Mr. Cooper has two degrees with honours: Bachelor of Science, Mechanical Engineering, Cal Poly State University, San Luis Obispo, CA, 1991 (2nd in Class), and a Diploma of Technology, Chemistry, BC Institute of Technology, Vancouver, BC, 1983 (1st in Class). He is a registered professional engineer in California and has completed numerous executive education courses on management, marketing and finance at the Stanford Business School and the Hass Business School at UC Berkeley.
Today Mr. Cooper is an active member of the Tech Coast Angels where he invests in early stage start-ups and advises entrepreneurs. He is a Board Observer at IntraStage, a leading test data software company and his first angel investment. He is passionate about technologies and products that address today's environmental issues and looks forward to adding value in an executive role at a Cleantech start-up.
To listen to the interview, click on this MP3 file link
:00:44: Rick, due to your recognized international standing as the leading executive, entrepreneur, investment expert with a deep knowledge of innovation, you were invited to a series of international summits hosted in China. It was a real pleasure to talk with you while you were in China. Congratulations on your remarkable contributions internationally. "....It's fairly well-known around the world that the pace of change there is quite remarkable and the growth rates in various industries are amazing. It's always fun to be there first hand and experience it...."
:01:49: What are your top lessons that you can share from being part of this special VIP Delegation to China hosted by the government and coordinated by the Great-Idea Business Resources Co. Ltd.? "....The organizers did a remarkable job....We met with numerous executives and government officials in several different cities and those stakeholders were all talking about growth rates in this space....Even though China has an enormous population, the executives and government officials all had the same number one challenge that some of these fields are growing so fast they have a hard time finding people....The extent of support the government agencies provide for these start-up companies....Another lesson was just how modern and well-equipped their facilities are....From a more personal interest perspective, travelling around by bus with this delegation gave us a great chance to see how things are developing in the countryside...."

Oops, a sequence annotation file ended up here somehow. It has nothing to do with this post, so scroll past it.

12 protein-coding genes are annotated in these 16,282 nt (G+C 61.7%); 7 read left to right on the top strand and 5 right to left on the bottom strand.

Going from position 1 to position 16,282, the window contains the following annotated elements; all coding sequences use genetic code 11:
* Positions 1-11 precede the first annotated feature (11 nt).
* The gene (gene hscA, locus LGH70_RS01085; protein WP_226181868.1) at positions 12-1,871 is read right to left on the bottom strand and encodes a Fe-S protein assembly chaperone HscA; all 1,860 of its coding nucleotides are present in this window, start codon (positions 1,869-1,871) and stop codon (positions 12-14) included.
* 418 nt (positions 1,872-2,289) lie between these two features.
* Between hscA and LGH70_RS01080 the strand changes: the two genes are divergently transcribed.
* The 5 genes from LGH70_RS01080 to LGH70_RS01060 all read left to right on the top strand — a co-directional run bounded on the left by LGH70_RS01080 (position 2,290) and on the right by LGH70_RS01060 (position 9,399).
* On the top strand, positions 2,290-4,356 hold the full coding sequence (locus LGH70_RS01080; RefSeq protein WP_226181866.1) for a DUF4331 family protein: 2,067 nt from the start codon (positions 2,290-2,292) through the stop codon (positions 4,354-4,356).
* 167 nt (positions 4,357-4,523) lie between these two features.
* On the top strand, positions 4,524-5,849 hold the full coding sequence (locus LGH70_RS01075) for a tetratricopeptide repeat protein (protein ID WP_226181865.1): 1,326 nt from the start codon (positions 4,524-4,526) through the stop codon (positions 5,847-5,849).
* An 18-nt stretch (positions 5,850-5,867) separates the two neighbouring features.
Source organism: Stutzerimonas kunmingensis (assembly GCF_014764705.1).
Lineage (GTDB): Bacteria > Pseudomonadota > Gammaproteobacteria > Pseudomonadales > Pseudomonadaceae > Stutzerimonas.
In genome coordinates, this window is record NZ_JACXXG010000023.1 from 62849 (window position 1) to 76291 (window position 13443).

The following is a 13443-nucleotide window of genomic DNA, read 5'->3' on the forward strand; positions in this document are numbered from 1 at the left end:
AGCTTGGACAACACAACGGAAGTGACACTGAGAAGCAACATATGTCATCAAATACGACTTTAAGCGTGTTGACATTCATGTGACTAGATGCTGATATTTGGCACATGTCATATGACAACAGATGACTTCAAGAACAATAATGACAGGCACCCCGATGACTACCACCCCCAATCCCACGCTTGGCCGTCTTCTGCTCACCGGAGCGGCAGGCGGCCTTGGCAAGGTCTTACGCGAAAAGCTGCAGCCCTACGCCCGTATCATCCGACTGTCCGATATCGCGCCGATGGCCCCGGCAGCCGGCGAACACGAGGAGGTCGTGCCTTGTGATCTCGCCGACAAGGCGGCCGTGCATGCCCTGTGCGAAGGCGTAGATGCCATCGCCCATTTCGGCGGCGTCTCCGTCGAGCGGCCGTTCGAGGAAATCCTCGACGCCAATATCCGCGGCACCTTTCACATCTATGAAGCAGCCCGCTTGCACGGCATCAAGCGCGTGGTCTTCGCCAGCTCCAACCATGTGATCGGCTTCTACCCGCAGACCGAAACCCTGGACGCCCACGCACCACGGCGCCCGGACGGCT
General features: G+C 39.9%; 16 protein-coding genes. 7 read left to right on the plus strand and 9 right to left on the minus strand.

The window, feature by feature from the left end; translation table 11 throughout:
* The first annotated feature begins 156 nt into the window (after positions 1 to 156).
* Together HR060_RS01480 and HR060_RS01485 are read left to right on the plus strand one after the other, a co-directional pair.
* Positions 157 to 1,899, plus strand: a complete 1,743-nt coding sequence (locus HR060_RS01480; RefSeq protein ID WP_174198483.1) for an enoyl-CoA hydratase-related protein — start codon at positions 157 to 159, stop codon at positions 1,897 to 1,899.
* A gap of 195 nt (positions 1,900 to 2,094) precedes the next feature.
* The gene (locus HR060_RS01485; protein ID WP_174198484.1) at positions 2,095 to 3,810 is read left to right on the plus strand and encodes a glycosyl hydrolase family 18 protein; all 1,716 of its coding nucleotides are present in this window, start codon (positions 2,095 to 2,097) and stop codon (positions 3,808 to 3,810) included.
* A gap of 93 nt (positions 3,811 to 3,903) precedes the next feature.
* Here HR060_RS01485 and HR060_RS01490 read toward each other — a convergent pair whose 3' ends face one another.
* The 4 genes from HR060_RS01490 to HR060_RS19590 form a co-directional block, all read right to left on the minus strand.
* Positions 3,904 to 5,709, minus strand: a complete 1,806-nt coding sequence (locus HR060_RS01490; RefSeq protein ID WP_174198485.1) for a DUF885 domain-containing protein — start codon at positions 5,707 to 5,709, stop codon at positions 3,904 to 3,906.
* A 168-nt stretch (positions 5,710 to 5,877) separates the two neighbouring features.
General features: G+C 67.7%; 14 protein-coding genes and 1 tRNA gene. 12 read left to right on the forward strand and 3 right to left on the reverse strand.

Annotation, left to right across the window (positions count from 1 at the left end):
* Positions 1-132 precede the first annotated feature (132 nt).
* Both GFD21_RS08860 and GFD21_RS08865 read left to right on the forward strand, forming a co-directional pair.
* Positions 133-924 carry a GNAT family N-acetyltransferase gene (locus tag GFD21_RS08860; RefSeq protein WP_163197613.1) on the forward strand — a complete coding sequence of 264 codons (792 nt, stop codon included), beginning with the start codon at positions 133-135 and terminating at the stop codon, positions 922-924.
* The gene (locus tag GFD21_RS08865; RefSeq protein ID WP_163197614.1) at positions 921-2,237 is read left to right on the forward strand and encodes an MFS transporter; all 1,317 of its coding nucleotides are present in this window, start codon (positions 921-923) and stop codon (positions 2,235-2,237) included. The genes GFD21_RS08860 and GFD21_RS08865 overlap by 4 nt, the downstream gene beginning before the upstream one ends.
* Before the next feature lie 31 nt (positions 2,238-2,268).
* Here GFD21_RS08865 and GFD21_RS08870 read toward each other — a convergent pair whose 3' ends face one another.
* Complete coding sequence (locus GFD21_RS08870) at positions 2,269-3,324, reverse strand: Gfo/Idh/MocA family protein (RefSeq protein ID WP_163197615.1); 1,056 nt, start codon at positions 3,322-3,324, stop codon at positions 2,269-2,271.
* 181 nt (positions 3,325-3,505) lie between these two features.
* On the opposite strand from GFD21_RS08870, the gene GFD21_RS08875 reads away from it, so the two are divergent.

:05:37: What triggered your initial interest in science and technology and then what forces shaped your interests? "....As a small boy I remember being very curious about how things worked. Rather than playing with puzzles or games I was busy taking things apart and trying to learn how they worked....I guess I was naturally curious and was fortunate to have grown up in a very supportive and thoughtful environment...."